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By Margaret Toal
For the Record 

Gothia talks about honor at Governor's Mansion

 

Last updated 4/30/2024 at 9:20pm

Orange County Commissioners Court Monday paid tribute to the Orange County Disaster Rebuild committee that recently won a state award for volunteer work. County Judge John Gothia said a glass sculture award to the group from First Lady Abbott, along with a proclaimation in their honor from Texas Speaker of the House Dade Phelan will be displayed at the courthouse. Members present Tuesday were Lori Ardoin, Michelle Tubbleville, and Russell Bottley.

Orange County Judge John Gothia told Commissioners Court about a magical spring evening at the Governor's Mansion in Austin as a county-operated disaster rebuild group won an award at the 40th annual state tribute to volunteers.

He said First Lady Cecelia Abbott was gracious and friendly to the honored guests and even let her dogs out, all four of them. He recalled one, a puppy about a year and a half old, jumping on the first lady and she pushed it away, "like anyone with a dog."

Commissioners Court met Tuesday for a session routine business and started out with the recognition of the Orange County Disaster Rebuild team. Members Lori Ardoin, Michelle Tubbleville, and Russell Bottley attended to show off the award, which will be displayed in the courthouse. Other members are Ida Schossow, Lanie Brown, Steve Jones, Lacey LeMoine, and Julie Reid.

Judge Gothia said he mingled with other volunteer honorees. "I thought ours stood out far and above. We're one of the only ones that do what we do."

Orange County Disaster Rebuild was formed in May 2018, a few months after Hurricane Harvey flooded houses and businesses across the county. Charitable groups were sending volunteers and grants were available to help homeowners who had not insurance or not enough to fix their houses.

Gothia said he and Commissioner Johnny Trahan talked with emergency officials, who advised that the county needed someone to coordinate all the recovery efforts.

The commissioners hired Tubbleville and assigned a grants writer. Gothia said they got flack for creating another county position, but the results have been worth it.

Since Harvey, the disaster rebuilt has raised $3.2 million to be used to help individuals. The program led to new houses for 131 in Orange, 42 in Vidor, six in Bridge City, si in West Orange, and six in Pinehurst. Also, $420,000 has been spent to replace destroyed furniture and appliances.

Commissioner Trahan said he has seen some of the ceremonies held when the property owners are given the keys to a new home after losing almost everything they owned. "If it doesn't move you, you're not alive," he said.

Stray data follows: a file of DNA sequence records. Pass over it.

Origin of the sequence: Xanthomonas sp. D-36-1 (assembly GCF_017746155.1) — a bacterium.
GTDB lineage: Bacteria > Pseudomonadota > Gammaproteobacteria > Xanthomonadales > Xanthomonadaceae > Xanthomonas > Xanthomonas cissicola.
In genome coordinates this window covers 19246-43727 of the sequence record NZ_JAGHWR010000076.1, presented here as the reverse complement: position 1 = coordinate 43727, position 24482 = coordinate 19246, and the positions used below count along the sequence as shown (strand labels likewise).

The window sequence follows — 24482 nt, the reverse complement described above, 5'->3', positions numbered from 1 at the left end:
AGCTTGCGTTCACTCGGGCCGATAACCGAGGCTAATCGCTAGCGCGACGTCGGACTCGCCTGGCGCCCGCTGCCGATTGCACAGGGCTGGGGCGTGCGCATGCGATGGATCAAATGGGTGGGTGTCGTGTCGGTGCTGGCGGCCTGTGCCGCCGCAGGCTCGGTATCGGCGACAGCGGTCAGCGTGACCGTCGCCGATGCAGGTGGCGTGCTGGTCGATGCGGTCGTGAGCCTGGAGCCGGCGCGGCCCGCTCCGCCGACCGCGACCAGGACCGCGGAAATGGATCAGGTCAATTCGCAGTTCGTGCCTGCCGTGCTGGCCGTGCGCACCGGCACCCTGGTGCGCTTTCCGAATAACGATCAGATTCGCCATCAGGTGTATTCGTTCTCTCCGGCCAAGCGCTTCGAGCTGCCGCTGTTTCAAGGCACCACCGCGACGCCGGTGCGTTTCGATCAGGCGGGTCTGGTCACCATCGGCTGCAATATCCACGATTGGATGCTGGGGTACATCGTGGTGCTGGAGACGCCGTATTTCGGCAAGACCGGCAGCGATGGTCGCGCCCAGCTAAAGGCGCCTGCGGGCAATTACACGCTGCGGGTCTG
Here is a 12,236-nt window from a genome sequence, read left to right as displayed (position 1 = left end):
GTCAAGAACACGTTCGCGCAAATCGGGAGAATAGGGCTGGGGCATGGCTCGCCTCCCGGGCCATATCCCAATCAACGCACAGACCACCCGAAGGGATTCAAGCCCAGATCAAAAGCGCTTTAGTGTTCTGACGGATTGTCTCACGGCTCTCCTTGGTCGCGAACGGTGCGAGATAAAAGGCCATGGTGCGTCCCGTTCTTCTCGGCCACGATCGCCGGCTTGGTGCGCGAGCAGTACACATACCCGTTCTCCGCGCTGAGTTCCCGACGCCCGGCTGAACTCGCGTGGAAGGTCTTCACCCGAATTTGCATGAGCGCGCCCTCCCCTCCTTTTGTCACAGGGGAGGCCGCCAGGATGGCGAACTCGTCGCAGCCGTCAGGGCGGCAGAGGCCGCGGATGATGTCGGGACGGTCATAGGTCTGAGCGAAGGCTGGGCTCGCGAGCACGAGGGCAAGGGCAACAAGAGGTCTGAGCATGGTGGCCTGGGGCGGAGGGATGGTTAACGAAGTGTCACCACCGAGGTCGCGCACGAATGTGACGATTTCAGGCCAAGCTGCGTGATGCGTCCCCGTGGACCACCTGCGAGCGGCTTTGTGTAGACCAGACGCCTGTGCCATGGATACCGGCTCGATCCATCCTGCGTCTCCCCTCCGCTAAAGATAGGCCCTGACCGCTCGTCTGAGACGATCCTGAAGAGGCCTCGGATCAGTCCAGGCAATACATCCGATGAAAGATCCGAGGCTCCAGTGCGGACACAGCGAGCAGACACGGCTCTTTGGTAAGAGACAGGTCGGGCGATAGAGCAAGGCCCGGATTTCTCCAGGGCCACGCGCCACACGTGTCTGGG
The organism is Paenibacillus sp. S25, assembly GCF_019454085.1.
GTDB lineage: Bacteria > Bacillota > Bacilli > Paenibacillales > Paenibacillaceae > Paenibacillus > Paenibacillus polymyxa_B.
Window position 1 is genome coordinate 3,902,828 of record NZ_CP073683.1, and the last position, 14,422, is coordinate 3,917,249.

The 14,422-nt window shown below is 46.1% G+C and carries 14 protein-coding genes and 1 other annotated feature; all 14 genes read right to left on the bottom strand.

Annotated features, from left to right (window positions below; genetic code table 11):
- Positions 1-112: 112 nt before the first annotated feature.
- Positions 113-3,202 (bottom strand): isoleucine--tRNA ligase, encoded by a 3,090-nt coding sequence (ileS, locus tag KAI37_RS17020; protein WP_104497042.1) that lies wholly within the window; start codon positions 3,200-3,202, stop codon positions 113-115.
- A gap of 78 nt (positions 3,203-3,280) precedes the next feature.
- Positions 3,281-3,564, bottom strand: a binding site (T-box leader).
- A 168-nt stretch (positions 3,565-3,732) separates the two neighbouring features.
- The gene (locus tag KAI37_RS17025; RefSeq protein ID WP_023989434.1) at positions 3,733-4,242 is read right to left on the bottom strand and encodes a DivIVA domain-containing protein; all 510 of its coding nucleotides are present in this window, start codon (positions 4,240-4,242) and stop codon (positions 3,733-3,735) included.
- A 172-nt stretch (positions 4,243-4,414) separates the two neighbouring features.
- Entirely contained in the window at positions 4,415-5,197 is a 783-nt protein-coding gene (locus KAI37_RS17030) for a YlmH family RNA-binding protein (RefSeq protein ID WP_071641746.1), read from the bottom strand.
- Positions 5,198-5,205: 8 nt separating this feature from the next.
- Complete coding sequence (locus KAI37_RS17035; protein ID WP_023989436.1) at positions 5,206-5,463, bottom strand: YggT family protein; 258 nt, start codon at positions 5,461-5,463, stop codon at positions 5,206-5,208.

Disaster Rebuild also has coordinated more than 2,500 volunteers from across the country who have come to help.

After Harvey, the county also had to deal with flooding from Tropical Storm Imelda, Hurricanes Laura and Delta, plus three tornadoes. Disaster Rebuild has helped the victims in those disasters, too.

Commissioners Court Tuesday issued a proclamation declaring May as Motorcycle Safety Awareness Month with the 500 for Life organization of motorcyclists accepting the honor. The group promotes safety for motorcyclists that includes educating drivers of cars and trucks to make sure they are looking twice for motorcycles before they turn or change lanes.

Harley-Davidson has more than 1,200 chapters in the U.S. and more than 1 million riders, a member of the group said. Adding in other motorcyclists puts a lot of them on the roadways.

Commissioners Court also honored Economic Development Director Megan Layne with a proclamation for May 6-10th as National Economic Development Day.

Commissioners Court also issued a proclamation declaring May as Motorcycle Safety Awareness Month for the 500 for Life non-profit group of motorcyclists who promote all drivers to look twice for motorcycles.

The court again delayed acting on awarding a contract for a computerized road work system for the Road and Bridge Department. Two weeks ago, Assistant County Attorney Denise Gremillion told the court she needed to review the contract.

On Tuesday, Commissioner Chris Sowell said Gremillion had found wording in the contract to be changed. The court postponed a vote for a new contract approved by the attorney.

Bills approved for payment included $79,482 for the monthly insurance payment for retirees 65 and older medical benefits. Also, $3,450 to Claybar Funeral Home and $1,500 to Memorial Funeral Home to cover indigent burial expenses.

The court also approved a memorandum of understanding between the Orange County Sheriff's Office and the West Orange-Cove CISD to provide "available resources" during an emergency.

Also, the court approved the renewal of an agreement with the sheriff's office and the state that allows the local sheriff's office to acquire surplus equipment.

 

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